“We admitted we were powerless over alcohol—that our lives had become unmanageable.”
My name is Danielle and I am an alcoholic. That is the most powerful thing I will be writing tonight in this issue. It took me a long time to concede to my inner most self that I was an alcoholic. When I tried working the 12 steps of Alcoholics Anonymous the first, second, and third time, I was always anxious to get steps one, two, and three over with so I could move on to the juicy steps. Yes, I’m an alcoholic… yes, I have a God…NEXT! I didn’t really believe that I was doomed to an alcoholic death without the spiritual solution you nice people had in Alcoholics Anonymous. I wasn’t truly surrendered and ready to go to any lengths. I wasn’t ready to be honest with myself and others about having no physical control over my drinking. It wasn’t until August 13th, 2012 that I was ready to do something different.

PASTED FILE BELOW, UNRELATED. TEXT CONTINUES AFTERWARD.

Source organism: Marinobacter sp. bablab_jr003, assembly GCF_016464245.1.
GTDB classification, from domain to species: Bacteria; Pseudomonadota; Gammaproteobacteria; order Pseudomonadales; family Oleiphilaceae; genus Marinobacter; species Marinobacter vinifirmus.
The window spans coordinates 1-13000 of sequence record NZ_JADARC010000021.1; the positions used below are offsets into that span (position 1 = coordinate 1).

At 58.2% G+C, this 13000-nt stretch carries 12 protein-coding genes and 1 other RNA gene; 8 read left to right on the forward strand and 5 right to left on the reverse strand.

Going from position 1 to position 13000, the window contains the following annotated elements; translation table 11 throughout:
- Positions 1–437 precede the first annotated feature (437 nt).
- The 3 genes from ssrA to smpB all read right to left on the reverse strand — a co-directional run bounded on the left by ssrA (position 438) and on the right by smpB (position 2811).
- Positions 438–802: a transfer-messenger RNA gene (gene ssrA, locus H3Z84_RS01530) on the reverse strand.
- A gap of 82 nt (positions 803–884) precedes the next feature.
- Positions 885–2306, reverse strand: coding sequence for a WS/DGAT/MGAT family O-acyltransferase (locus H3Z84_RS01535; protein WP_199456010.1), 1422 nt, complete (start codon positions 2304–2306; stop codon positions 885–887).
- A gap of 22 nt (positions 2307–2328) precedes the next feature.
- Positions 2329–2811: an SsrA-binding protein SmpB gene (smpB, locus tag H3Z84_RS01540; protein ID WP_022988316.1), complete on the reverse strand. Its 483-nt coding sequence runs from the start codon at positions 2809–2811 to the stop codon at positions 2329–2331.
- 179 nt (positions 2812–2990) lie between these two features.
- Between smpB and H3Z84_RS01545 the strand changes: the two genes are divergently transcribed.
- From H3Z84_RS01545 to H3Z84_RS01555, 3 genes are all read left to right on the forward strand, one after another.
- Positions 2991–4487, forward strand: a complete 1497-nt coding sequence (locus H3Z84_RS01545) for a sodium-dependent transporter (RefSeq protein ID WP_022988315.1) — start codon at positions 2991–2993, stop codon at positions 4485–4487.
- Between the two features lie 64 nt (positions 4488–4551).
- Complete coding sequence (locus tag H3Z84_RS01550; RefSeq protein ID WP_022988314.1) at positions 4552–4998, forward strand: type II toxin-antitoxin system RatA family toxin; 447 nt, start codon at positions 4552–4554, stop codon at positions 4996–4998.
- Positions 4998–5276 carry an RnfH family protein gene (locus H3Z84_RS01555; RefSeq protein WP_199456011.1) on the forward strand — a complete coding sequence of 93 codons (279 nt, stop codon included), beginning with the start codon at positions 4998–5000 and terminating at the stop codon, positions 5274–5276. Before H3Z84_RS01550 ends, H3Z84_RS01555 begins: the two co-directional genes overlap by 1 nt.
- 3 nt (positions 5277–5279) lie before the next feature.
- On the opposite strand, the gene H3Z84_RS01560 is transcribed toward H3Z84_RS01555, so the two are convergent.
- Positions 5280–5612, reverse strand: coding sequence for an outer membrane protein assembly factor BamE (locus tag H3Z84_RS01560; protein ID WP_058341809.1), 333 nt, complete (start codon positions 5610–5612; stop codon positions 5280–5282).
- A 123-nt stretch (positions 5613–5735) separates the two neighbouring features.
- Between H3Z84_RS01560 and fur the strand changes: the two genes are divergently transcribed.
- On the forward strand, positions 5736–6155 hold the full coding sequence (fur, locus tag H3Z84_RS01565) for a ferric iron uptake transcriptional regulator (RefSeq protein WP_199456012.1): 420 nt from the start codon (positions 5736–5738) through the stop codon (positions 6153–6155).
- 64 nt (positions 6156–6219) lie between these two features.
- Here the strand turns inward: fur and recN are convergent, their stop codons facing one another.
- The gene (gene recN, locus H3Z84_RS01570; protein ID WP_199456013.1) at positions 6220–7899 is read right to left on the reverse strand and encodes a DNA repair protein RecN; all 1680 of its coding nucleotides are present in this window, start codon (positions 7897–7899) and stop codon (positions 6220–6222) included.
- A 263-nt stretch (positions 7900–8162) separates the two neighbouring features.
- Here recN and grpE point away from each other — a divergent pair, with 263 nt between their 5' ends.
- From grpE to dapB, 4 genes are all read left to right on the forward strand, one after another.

Alcoholics Anonymous is a fellowship of men and women who share their experience, strength and hope with each other that they may solve their common problem and help others to recover from alcoholism.
The only requirement for membership is a desire to stop drinking. There are no dues or fees for AA membership; we are self-supporting through our own contributions.
AA is not allied with any sect, denomination, politics, organization or institution; does not wish to engage in any controversy, neither endorses nor opposes any causes.
Our primary purpose is to stay sober and help other alcoholics to achieve sobriety.
Before there was a "Big Book", Twelve Steps, Twelve Traditions, the "AA Grapevine" or General Service -- before there were meetings, clubs, conventions or any AA literature -- before there was an H&I committee, there was a visit to an Akron hospital where "one drunk talked to another."